Patrick O'Brian

From WikiPOBia

Revision as of 12:54, 5 July 2007 by Oliver Mundy (Talk | contribs)
Jump to: navigation, search
Patrick O'Brian

Patrick O'Brian, English novelist, short-story writer, translator and biographer, was born (as Richard Patrick Russ) at 'Walden', Chalfont St. Peter, Buckinghamshire, England on 12th December 1914 and died at The Fitzwilliam Hotel, Dublin, Ireland on 2nd January 2000.

The life of Patrick O'Brian

Note While the author adopted the name of O'Brian only in August 1945 and was generally known as Patrick Russ until then, he will be referred to throughout this article, for convenience, as Patrick O'Brian or POB.

Early years

Patrick O'Brian was the eighth child and youngest son of Charles and Jessie Russ; Charles was a physician with a particular interest in bacteriology and the treatment of venereal diseases. The boy's childhood was clouded by a series of misfortunes: he was subject to serious bouts of a bronchial disease, his mother died when he was three, his father's practice declined after the war, and during the 1920s the initially genial doctor changed in character, becoming morose and oppressive. In 1921 Dr. Russ banished all the remaining children except Patrick to boarding-schools or foster-parents. In December 1922 Dr. Russ took a second wife, Zoe Center, a widow (her husband had been a naval surgeon) with some property of her own. She took kindly to Patrick, who spent some time with her at a handsome old house near Worcester which she owned; its name, Melbury Lodge, reappears in Post Captain. Here the boy discovered a cache of 19th-century issues of the Gentleman's Magazine - his first encounter with the attitudes and idioms of a past era. In 1925, however, Dr. Russ was made bankrupt; Melbury Lodge was sold and Zoe and Patrick rejoined him in London. Patrick's meagre formal education now began with a year at Marylebone Grammar School; in the following year Mrs. Russ took him and his young sister Joan (his closest and almost his only companion in childhood) to Lewes, Sussex, where he attended the local grammar-school for three years. An attempt in 1927 to gain entrance to the Royal Naval College, Dartmouth, came to nothing.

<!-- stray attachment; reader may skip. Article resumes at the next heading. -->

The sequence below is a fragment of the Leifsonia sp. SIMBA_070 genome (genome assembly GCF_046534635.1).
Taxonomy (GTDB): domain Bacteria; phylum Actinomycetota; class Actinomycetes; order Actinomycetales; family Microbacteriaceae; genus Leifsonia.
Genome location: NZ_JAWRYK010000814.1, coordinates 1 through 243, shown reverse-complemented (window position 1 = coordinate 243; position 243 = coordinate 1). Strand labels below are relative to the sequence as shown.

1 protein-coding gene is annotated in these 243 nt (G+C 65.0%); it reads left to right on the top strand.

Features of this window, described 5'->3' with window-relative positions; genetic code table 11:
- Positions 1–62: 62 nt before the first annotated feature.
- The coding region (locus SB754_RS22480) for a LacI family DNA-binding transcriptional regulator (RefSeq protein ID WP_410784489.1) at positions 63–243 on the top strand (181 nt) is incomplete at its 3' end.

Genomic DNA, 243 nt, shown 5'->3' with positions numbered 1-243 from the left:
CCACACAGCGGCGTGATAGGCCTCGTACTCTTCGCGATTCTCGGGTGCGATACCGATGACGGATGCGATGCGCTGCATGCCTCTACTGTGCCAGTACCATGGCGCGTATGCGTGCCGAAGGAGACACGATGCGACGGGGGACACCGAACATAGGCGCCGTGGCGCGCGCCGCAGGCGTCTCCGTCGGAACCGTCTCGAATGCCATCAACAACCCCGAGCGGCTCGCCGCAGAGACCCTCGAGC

While Patrick clearly enjoyed some aspects of the Lewes period (thinly-disguised references in Richard Temple, and a few personal comments from later years, leave no doubt of this), we know nothing of his achievements at school. It is clear, however, that he had discovered the joy of language and creativity on his own account, for in about 1927 he began to write a book, Caesar. Dr. Russ, who by then had the boy with him as a kind of laboratory assistant, looked with unusual kindness on this endeavour and arranged for its publication in 1930. A short story, Skogula, followed in 1931, and throughout the decade Patrick continued to produce stories (usually with animals as the central characters, like both those mentioned) for boys' periodicals and annuals. An anthology of these, Beasts Royal, appeared in 1934.

In the early 1930s Patrick studied languages and history in evening classes at Birkbeck College, London University. He was less successful in an attempt to enter the Royal Air Force as a pilot officer and was dismissed from his training course after a few weeks. At about this time Dr. Russ abandoned the remains of his practice and moved to Crowborough in Sussex. Soon afterwards Patrick returned to London and began life on his own account.

(To be continued)

To see a complete listing of the works of Patrick O'Brian, please see the Complete works article.

Personal tools